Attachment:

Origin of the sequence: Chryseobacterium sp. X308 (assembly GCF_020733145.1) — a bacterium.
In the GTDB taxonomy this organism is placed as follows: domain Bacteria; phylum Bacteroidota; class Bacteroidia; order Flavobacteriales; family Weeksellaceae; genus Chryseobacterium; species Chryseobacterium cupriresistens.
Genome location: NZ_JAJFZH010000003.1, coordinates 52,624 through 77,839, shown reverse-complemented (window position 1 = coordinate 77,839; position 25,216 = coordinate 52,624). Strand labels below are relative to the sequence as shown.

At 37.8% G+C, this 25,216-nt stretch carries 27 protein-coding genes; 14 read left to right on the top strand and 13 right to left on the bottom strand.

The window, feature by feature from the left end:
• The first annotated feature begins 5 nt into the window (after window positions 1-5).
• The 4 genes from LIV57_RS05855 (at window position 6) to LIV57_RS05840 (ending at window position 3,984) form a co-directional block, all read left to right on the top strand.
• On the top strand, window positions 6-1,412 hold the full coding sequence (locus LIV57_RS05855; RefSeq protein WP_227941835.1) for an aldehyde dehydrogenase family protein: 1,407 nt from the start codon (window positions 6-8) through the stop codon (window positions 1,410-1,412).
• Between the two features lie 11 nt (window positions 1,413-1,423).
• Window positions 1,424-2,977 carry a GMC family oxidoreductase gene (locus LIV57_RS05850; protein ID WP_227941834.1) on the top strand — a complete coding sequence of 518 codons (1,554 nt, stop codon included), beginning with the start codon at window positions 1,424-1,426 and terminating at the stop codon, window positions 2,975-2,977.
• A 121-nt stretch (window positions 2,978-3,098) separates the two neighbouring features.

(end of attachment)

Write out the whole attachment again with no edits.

Origin of the sequence: Chryseobacterium sp. X308 (assembly GCF_020733145.1) — a bacterium.
In the GTDB taxonomy this organism is placed as follows: domain Bacteria; phylum Bacteroidota; class Bacteroidia; order Flavobacteriales; family Weeksellaceae; genus Chryseobacterium; species Chryseobacterium cupriresistens.
Genome location: NZ_JAJFZH010000003.1, coordinates 52,624 through 77,839, shown reverse-complemented (window position 1 = coordinate 77,839; position 25,216 = coordinate 52,624). Strand labels below are relative to the sequence as shown.

At 37.8% G+C, this 25,216-nt stretch carries 27 protein-coding genes; 14 read left to right on the top strand and 13 right to left on the bottom strand.

The window, feature by feature from the left end:
• The first annotated feature begins 5 nt into the window (after window positions 1-5).
• The 4 genes from LIV57_RS05855 (at window position 6) to LIV57_RS05840 (ending at window position 3,984) form a co-directional block, all read left to right on the top strand.
• On the top strand, window positions 6-1,412 hold the full coding sequence (locus LIV57_RS05855; RefSeq protein WP_227941835.1) for an aldehyde dehydrogenase family protein: 1,407 nt from the start codon (window positions 6-8) through the stop codon (window positions 1,410-1,412).
• Between the two features lie 11 nt (window positions 1,413-1,423).
• Window positions 1,424-2,977 carry a GMC family oxidoreductase gene (locus LIV57_RS05850; protein ID WP_227941834.1) on the top strand — a complete coding sequence of 518 codons (1,554 nt, stop codon included), beginning with the start codon at window positions 1,424-1,426 and terminating at the stop codon, window positions 2,975-2,977.
• A 121-nt stretch (window positions 2,978-3,098) separates the two neighbouring features.